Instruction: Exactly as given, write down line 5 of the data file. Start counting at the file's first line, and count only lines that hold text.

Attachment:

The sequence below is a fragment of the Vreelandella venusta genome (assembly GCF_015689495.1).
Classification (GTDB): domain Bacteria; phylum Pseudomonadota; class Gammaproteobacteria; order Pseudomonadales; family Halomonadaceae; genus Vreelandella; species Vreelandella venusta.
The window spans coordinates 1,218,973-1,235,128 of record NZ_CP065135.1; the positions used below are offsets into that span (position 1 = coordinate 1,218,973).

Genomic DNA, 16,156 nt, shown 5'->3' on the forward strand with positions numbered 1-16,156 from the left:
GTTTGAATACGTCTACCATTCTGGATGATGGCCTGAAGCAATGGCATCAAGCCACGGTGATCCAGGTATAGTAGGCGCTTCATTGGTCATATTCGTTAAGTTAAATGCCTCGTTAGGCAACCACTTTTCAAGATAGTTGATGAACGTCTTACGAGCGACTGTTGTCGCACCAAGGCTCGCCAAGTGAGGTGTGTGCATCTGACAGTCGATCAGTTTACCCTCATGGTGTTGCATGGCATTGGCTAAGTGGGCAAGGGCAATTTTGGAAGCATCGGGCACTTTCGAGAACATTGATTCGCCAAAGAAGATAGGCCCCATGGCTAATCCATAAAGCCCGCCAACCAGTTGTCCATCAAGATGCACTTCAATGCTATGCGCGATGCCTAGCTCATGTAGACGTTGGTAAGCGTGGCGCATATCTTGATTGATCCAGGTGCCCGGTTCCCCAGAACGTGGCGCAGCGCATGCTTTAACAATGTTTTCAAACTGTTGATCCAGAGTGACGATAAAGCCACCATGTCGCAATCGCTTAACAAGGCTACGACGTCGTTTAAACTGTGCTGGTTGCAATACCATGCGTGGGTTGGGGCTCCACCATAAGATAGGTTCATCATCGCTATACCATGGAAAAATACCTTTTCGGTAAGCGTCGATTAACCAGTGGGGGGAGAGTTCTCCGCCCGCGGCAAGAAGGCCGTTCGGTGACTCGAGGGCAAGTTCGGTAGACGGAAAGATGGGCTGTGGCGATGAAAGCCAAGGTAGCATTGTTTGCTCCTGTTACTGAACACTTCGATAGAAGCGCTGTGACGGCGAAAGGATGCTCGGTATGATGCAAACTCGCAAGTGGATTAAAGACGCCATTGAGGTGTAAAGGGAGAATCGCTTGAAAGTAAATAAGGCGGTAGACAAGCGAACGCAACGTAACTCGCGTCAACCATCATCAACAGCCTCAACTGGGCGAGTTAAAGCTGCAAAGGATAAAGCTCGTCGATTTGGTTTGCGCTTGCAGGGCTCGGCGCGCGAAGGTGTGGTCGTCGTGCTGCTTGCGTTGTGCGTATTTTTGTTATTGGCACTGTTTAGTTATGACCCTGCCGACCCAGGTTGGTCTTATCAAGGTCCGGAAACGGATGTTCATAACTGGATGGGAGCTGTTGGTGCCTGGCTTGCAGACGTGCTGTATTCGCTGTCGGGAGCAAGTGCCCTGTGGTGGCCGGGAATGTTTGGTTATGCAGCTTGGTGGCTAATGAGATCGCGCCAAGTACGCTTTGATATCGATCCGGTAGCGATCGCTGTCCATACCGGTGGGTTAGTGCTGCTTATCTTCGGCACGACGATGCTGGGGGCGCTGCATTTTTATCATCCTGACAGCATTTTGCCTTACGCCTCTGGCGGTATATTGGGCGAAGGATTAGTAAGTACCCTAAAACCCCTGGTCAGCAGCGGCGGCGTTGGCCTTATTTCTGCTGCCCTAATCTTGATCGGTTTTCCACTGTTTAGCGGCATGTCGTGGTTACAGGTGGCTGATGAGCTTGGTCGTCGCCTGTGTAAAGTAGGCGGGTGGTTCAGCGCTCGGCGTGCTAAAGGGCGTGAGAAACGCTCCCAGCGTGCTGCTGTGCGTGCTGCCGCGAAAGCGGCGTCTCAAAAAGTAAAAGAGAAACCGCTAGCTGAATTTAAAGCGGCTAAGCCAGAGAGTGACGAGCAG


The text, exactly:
GTTTGAATACGTCTACCATTCTGGATGATGGCCTGAAGCAATGGCATCAAGCCACGGTGATCCAGGTATAGTAGGCGCTTCATTGGTCATATTCGTTAAGTTAAATGCCTCGTTAGGCAACCACTTTTCAAGATAGTTGATGAACGTCTTACGAGCGACTGTTGTCGCACCAAGGCTCGCCAAGTGAGGTGTGTGCATCTGACAGTCGATCAGTTTACCCTCATGGTGTTGCATGGCATTGGCTAAGTGGGCAAGGGCAATTTTGGAAGCATCGGGCACTTTCGAGAACATTGATTCGCCAAAGAAGATAGGCCCCATGGCTAATCCATAAAGCCCGCCAACCAGTTGTCCATCAAGATGCACTTCAATGCTATGCGCGATGCCTAGCTCATGTAGACGTTGGTAAGCGTGGCGCATATCTTGATTGATCCAGGTGCCCGGTTCCCCAGAACGTGGCGCAGCGCATGCTTTAACAATGTTTTCAAACTGTTGATCCAGAGTGACGATAAAGCCACCATGTCGCAATCGCTTAACAAGGCTACGACGTCGTTTAAACTGTGCTGGTTGCAATACCATGCGTGGGTTGGGGCTCCACCATAAGATAGGTTCATCATCGCTATACCATGGAAAAATACCTTTTCGGTAAGCGTCGATTAACCAGTGGGGGGAGAGTTCTCCGCCCGCGGCAAGAAGGCCGTTCGGTGACTCGAGGGCAAGTTCGGTAGACGGAAAGATGGGCTGTGGCGATGAAAGCCAAGGTAGCATTGTTTGCTCCTGTTACTGAACACTTCGATAGAAGCGCTGTGACGGCGAAAGGATGCTCGGTATGATGCAAACTCGCAAGTGGATTAAAGACGCCATTGAGGTGTAAAGGGAGAATCGCTTGAAAGTAAATAAGGCGGTAGACAAGCGAACGCAACGTAACTCGCGTCAACCATCATCAACAGCCTCAACTGGGCGAGTTAAAGCTGCAAAGGATAAAGCTCGTCGATTTGGTTTGCGCTTGCAGGGCTCGGCGCGCGAAGGTGTGGTCGTCGTGCTGCTTGCGTTGTGCGTATTTTTGTTATTGGCACTGTTTAGTTATGACCCTGCCGACCCAGGTTGGTCTTATCAAGGTCCGGAAACGGATGTTCATAACTGGATGGGAGCTGTTGGTGCCTGGCTTGCAGACGTGCTGTATTCGCTGTCGGGAGCAAGTGCCCTGTGGTGGCCGGGAATGTTTGGTTATGCAGCTTGGTGGCTAATGAGATCGCGCCAAGTACGCTTTGATATCGATCCGGTAGCGATCGCTGTCCATACCGGTGGGTTAGTGCTGCTTATCTTCGGCACGACGATGCTGGGGGCGCTGCATTTTTATCATCCTGACAGCATTTTGCCTTACGCCTCTGGCGGTATATTGGGCGAAGGATTAGTAAGTACCCTAAAACCCCTGGTCAGCAGCGGCGGCGTTGGCCTTATTTCTGCTGCCCTAATCTTGATCGGTTTTCCACTGTTTAGCGGCATGTCGTGGTTACAGGTGGCTGATGAGCTTGGTCGTCGCCTGTGTAAAGTAGGCGGGTGGTTCAGCGCTCGGCGTGCTAAAGGGCGTGAGAAACGCTCCCAGCGTGCTGCTGTGCGTGCTGCCGCGAAAGCGGCGTCTCAAAAAGTAAAAGAGAAACCGCTAGCTGAATTTAAAGCGGCTAAGCCAGAGAGTGACGAGCAG